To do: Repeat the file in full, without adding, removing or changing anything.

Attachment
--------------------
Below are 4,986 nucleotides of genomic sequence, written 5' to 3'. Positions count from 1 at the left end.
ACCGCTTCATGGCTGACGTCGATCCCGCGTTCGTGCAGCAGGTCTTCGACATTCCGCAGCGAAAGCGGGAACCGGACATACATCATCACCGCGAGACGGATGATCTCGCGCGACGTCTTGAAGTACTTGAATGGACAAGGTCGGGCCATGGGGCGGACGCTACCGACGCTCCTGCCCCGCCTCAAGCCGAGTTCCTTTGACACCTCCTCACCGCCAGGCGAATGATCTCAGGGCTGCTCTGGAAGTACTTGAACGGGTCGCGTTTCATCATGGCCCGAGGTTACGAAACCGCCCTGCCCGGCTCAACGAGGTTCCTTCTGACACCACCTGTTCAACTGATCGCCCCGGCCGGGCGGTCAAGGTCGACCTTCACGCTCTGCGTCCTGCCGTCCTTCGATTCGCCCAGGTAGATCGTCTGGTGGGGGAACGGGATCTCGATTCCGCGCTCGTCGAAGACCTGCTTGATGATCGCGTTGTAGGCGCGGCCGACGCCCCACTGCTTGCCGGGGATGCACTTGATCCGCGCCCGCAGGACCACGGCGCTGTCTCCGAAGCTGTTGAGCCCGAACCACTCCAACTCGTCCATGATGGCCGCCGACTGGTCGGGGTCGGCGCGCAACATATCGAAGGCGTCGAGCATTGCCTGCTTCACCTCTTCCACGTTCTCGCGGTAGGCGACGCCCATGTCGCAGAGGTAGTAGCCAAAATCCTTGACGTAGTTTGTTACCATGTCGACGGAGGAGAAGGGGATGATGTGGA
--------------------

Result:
Below are 4,986 nucleotides of genomic sequence, written 5' to 3'. Positions count from 1 at the left end.
ACCGCTTCATGGCTGACGTCGATCCCGCGTTCGTGCAGCAGGTCTTCGACATTCCGCAGCGAAAGCGGGAACCGGACATACATCATCACCGCGAGACGGATGATCTCGCGCGACGTCTTGAAGTACTTGAATGGACAAGGTCGGGCCATGGGGCGGACGCTACCGACGCTCCTGCCCCGCCTCAAGCCGAGTTCCTTTGACACCTCCTCACCGCCAGGCGAATGATCTCAGGGCTGCTCTGGAAGTACTTGAACGGGTCGCGTTTCATCATGGCCCGAGGTTACGAAACCGCCCTGCCCGGCTCAACGAGGTTCCTTCTGACACCACCTGTTCAACTGATCGCCCCGGCCGGGCGGTCAAGGTCGACCTTCACGCTCTGCGTCCTGCCGTCCTTCGATTCGCCCAGGTAGATCGTCTGGTGGGGGAACGGGATCTCGATTCCGCGCTCGTCGAAGACCTGCTTGATGATCGCGTTGTAGGCGCGGCCGACGCCCCACTGCTTGCCGGGGATGCACTTGATCCGCGCCCGCAGGACCACGGCGCTGTCTCCGAAGCTGTTGAGCCCGAACCACTCCAACTCGTCCATGATGGCCGCCGACTGGTCGGGGTCGGCGCGCAACATATCGAAGGCGTCGAGCATTGCCTGCTTCACCTCTTCCACGTTCTCGCGGTAGGCGACGCCCATGTCGCAGAGGTAGTAGCCAAAATCCTTGACGTAGTTTGTTACCATGTCGACGGAGGAGAAGGGGATGATGTGGA